Big Bend National Park boasts more types of birds, bats and cacti than any other national park in the United States.
Big Bend National Park boasts more types of birds, bats and cacti than any other national park in the United States.
Big Bend National Park
FAMILY ADVENTURE TRAVEL

Nationally-Owned, if Not Always Nationally-Known

Watchman Campground gives visitors to Zion National Park in Utah ample servings of
Watchman Campground gives visitors to Zion National Park in Utah ample servings of "oohs" and "aahs" with views like this. (Zion National Park)
By C.J. Hughes
Special to washingtonpost.com
Monday, June 5, 2006; 12:11 PM

In case you've been biking to work every day and haven't seen a gas pump, you should know that prices are through the roof. That means many Americans are going to stick close to home this summer, trading a week at the shore for a trip to a relatively lower-cost national park.

Parks like Acadia, Yellowstone, Yosemite and the Great Smokies, which are already car-clogged, could get even more packed. So it might be better to head to the lower-profile parks, where crowds are rare but there's still enough to do to give the family a proper vacation.

Isle Royale National Park

What kid doesn't fantasize about being marooned on an island? Certainly anybody who's read Robert Louis Stevenson (or, more likely, watched "Survivor") has dreamed of life as a castaway.  At Isle Royale National Park, that fantasy can dutifully be played out.

Once you step off the ferry, America may seem far, far away. Cars and bikes are banned on the paper clip-shaped bit of Michigan in Lake Superior and only 18,000 people visit a year. As a result, it's easy to feel like your family has the  45-mile-long stretch of wilderness to itself.

Set out on any of the 165 miles of hiking trails. Some lead to views of lighthouses -- there are four ringing the island -- while others, snake through velvety pine forests or brush by the ruins of 19th-century copper mines. The 1,074-foot Mount Franklin provides gauzy views of Canada and perhaps you'll come across some of the 450 moose that call Isle Royale home (or a few of the  30 gray wolves that occasionally make meals of them).

It costs just $4 a day to use the island, so camping is essentially free. But families may prefer renting a cottage -- $300 a night for four people during the peak summer season -- in Rock Harbor, which functions as the island's "town." Each comes with a built-in kitchenette, in case you want to go budget and cook your own grub.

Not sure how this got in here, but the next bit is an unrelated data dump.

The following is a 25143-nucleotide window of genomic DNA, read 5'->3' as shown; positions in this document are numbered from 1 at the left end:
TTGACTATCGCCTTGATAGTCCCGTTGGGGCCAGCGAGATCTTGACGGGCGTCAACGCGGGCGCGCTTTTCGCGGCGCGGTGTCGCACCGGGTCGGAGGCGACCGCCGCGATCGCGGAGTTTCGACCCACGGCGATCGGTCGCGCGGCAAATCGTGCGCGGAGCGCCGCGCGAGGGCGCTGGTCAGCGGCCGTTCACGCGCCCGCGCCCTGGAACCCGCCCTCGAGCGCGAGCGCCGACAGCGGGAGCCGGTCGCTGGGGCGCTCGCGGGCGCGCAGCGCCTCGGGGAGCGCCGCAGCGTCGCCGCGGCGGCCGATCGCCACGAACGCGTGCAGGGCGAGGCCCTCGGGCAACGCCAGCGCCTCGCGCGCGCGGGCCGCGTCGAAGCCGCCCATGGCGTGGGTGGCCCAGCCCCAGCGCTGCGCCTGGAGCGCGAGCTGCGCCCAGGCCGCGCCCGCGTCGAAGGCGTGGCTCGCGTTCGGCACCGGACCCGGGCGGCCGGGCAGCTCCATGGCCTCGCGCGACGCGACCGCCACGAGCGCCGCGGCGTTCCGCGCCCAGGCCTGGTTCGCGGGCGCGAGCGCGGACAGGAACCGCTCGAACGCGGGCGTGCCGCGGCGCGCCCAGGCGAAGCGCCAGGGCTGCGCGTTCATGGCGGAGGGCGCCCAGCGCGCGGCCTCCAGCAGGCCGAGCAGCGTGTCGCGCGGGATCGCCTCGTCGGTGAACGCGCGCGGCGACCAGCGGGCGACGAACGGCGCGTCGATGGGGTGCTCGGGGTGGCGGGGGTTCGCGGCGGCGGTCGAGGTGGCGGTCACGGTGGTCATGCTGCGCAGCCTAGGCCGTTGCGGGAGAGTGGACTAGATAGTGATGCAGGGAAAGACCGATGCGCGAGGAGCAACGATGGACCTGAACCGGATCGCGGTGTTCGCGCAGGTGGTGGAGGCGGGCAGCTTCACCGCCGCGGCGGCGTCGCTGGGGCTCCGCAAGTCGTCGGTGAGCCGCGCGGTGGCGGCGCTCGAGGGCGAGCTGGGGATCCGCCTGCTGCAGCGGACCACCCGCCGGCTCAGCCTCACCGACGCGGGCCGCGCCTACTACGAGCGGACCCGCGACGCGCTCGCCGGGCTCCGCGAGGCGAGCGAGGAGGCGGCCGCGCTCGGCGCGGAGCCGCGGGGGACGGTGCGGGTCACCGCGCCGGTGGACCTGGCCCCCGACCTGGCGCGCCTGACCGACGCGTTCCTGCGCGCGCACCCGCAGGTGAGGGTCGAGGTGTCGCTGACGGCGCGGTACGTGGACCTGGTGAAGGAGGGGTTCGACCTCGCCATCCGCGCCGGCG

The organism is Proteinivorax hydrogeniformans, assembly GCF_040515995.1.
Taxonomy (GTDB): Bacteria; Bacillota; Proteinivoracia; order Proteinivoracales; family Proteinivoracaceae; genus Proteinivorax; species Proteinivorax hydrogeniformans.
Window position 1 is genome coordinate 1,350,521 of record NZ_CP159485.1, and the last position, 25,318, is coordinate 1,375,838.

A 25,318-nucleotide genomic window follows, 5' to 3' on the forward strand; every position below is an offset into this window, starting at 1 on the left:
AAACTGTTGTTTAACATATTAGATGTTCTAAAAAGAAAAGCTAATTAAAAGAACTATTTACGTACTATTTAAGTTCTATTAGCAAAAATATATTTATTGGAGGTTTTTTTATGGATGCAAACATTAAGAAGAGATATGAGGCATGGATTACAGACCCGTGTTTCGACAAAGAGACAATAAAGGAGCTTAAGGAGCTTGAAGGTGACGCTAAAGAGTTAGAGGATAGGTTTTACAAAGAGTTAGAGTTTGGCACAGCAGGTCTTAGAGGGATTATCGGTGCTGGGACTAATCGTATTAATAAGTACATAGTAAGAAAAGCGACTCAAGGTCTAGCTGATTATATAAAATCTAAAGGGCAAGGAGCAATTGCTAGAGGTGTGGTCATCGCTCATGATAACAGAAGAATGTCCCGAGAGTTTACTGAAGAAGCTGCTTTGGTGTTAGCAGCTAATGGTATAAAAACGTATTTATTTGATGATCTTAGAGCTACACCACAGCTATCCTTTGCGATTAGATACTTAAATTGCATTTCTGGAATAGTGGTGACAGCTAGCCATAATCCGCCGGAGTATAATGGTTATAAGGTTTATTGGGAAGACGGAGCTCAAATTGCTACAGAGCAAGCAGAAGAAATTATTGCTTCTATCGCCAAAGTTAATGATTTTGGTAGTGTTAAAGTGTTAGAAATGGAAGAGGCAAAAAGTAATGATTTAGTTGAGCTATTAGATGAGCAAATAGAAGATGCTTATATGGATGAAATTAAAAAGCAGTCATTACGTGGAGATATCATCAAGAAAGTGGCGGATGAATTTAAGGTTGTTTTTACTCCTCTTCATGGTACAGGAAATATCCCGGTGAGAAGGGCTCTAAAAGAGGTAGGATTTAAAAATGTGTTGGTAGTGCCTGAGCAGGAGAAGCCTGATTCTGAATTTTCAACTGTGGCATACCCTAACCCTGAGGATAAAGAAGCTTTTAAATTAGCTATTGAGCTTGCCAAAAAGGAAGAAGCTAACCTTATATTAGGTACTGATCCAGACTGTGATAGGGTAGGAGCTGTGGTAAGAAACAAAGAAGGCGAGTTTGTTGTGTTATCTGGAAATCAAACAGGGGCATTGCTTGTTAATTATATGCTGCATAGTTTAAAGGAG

Some places on Isle Royale are only reachable by water.  You can travel by water taxi or rent a 14-foot aluminum boat with outboard motor to explore coves like Tobin Harbor, though the water might be too cold for a dip.

Still, that Great Lakes water is crystal clear, as evident from the six-hour ride there from the town of Houghton and the faster one, from Copper Harbor, which takes three. (Sea planes are another option from from Houghton). Although round-trip boat tickets can cost between $80 to $120, (depending on time of year) that may be a small price to pay for channeling your inner pirate.

Big Bend National Park

If Isle Royale sits on top of the country, Big Bend National Park is squarely at the bottom, on the Mexican border in western Texas.

Big Bend's high desert landscape, graced with deep canyons and soaring peaks, doesn't get much rain (as little as seven inches a year). It also doesn't see too many visitors (about 400,000), since it's remote. The closest real city, Midland, is three hours away.

Yet kids who stay patient during the long journey find plenty waiting for them when they get there and, as parents will surely appreciate, all for just $15 per car per week.

Encompassing 800,000 acres where the Rio Grande River takes a jog to the north, Big Bend offers a dazzling array of wildlife with mountain lions, bears, lizards, bobcats and even those speedy roadrunners.


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